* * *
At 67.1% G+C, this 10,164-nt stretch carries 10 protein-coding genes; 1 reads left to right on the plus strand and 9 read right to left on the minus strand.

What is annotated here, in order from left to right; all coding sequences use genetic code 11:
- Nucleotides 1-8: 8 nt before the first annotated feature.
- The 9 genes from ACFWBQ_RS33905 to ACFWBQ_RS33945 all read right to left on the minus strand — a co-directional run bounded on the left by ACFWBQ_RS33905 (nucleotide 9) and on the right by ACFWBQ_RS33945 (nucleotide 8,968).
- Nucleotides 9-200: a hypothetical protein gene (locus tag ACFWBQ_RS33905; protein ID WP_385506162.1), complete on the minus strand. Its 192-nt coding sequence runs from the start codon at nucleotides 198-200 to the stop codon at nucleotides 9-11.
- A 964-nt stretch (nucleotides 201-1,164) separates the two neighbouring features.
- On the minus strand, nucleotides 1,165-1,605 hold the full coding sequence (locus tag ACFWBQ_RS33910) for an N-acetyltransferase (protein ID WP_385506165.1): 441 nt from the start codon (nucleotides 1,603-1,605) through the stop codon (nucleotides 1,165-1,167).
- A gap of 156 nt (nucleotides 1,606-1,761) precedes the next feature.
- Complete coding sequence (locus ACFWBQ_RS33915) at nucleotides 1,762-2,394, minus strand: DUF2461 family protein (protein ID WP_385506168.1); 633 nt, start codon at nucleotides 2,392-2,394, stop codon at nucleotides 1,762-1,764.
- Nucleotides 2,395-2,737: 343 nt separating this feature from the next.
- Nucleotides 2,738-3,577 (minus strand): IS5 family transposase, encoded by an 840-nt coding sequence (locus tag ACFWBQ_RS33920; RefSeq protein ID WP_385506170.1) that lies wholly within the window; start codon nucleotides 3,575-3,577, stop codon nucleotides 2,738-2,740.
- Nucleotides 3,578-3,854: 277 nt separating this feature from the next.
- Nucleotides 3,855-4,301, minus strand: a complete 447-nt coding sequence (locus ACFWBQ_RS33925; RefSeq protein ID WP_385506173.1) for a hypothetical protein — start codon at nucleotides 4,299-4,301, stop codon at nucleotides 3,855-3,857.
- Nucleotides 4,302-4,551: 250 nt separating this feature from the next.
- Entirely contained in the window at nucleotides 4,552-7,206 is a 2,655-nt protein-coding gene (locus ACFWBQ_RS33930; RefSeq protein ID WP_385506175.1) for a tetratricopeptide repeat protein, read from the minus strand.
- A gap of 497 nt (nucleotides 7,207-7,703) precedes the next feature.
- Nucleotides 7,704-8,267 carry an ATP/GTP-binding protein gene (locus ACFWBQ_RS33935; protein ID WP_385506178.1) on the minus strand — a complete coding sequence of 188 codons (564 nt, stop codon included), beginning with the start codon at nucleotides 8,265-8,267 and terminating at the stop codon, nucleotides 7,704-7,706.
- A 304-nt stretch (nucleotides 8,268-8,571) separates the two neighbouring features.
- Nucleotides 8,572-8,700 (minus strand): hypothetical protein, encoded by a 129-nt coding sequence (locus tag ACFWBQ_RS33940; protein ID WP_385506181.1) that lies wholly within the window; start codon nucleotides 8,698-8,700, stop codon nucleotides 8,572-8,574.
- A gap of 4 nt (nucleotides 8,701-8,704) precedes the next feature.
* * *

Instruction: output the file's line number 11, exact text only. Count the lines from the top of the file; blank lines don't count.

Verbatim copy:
- Nucleotides 2,738-3,577 (minus strand): IS5 family transposase, encoded by an 840-nt coding sequence (locus tag ACFWBQ_RS33920; RefSeq protein ID WP_385506170.1) that lies wholly within the window; start codon nucleotides 3,575-3,577, stop codon nucleotides 2,738-2,740.